Speaker by Various Artists

Read Post

Speaker: ‘Kiwimeter’ is a methodological car crash and I still can’t look away

88 Responses

First ←Older Page 1 2 3 4 Newer→ Last

  • Sacha, in reply to Tze Ming Mok,

    I’m getting the feeling that this guy is a freakin’ amateur.

    certainly avoided sounding like a genius on te radio..

    Ak • Since May 2008 • 19667 posts Report Reply

  • Andrew Robertson, in reply to linger,

    One might politely enquire as to how the percentage of Maori respondents currently compares to the population proportion.

    Not really. The methodolgy isn't designed to generate a representative sample in the first place.

    With this sort of self-selecting design, modelling and adjustments are performed before results can be generalised to a wider group (I would hope).

    The days of representative sampling are coming to an end, so it's becoming less relevant to hold surveys up to this standard.

    Wellington • Since Apr 2014 • 65 posts Report Reply

  • Andrew Robertson, in reply to st ephen,

    Put your graphs and statistical models away. You got a 12.1% response rate.

    I hear this argument a lot, but you can have a very representative sample with a 12.1% response rate, and a very unrepresentative sample with a 50% response rate. The response rate is not the only indicator of sample quality.

    Wellington • Since Apr 2014 • 65 posts Report Reply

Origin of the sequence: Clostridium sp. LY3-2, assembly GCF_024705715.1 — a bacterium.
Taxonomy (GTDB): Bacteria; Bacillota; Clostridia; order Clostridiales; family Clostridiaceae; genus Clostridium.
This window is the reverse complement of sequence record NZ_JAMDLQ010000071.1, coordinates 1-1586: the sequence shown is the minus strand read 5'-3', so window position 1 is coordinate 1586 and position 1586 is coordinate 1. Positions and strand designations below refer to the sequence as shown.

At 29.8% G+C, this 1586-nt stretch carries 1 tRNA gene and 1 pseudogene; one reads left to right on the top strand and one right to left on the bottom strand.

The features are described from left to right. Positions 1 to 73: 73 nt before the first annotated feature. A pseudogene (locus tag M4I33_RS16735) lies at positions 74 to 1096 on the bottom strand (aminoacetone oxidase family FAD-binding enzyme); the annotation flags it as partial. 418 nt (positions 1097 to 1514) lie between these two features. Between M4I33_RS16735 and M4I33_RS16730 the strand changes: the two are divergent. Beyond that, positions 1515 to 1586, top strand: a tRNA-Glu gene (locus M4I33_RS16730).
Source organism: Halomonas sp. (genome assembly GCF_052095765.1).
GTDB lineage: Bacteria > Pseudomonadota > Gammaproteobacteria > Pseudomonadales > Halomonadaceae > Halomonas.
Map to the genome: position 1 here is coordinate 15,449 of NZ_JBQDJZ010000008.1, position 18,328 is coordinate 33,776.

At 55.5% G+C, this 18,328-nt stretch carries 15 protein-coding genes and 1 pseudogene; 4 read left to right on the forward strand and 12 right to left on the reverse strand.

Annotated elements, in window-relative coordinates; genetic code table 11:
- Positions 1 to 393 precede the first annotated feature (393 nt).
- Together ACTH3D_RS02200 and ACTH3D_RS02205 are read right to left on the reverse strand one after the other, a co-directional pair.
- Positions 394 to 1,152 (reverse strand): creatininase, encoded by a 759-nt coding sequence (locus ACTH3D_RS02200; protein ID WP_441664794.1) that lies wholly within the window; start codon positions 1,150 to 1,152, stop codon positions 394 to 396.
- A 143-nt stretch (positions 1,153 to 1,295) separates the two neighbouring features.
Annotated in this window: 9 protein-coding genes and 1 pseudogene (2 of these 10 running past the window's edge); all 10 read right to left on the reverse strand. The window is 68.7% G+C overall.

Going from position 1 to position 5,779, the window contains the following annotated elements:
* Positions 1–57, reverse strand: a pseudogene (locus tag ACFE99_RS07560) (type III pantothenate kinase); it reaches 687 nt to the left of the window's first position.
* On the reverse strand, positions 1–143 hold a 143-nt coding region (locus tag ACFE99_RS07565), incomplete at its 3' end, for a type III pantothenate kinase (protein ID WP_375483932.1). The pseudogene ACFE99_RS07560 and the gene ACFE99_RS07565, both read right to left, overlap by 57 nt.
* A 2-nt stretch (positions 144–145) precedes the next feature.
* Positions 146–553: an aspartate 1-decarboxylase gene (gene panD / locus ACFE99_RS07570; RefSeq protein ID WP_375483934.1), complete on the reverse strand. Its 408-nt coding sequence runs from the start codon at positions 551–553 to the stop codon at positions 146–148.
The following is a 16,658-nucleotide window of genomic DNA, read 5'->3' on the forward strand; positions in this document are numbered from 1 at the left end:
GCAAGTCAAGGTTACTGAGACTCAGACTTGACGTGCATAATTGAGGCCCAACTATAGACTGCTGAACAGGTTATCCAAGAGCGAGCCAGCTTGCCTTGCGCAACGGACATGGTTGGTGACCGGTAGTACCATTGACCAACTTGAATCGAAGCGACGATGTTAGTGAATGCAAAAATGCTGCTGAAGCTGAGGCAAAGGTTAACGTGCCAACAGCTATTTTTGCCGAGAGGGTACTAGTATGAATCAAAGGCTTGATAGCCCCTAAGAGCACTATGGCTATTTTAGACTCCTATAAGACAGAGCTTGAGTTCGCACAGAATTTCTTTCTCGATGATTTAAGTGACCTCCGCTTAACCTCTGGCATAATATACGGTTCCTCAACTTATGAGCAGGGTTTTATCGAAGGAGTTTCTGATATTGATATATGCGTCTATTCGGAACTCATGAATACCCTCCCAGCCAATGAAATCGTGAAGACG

• Tze Ming Mok, in reply to linger,

    Final nerd point: though as linger points out, a pilot survey does not need to be a representative sample, in this case the '6 archetypes' that were based on that pilot/precursor survey, were accompanied within the 'Kiwimeter' by a percentage of the country they were meant to represent. But no disclaimer that there was no real representative sampling behind those percentages. These are actually misleading claims that are still being touted about. See Barry Soper in the Herald proudly proclaiming that his 'patriot' group is 36% of the country. Even worse, you get TVNZ reporting things like 'sport is the most important thing for New Zealand identity' based on the self-selective 'Kiwimeter' survey. None of this is accurate. The best you can call it is a 'good guess' based on demographic weighting. But of course, given that they fucked up the execution, you can't even really call data coming from the 'Kiwimeter' itself 'good' - more like a 'fatally compromised guess'.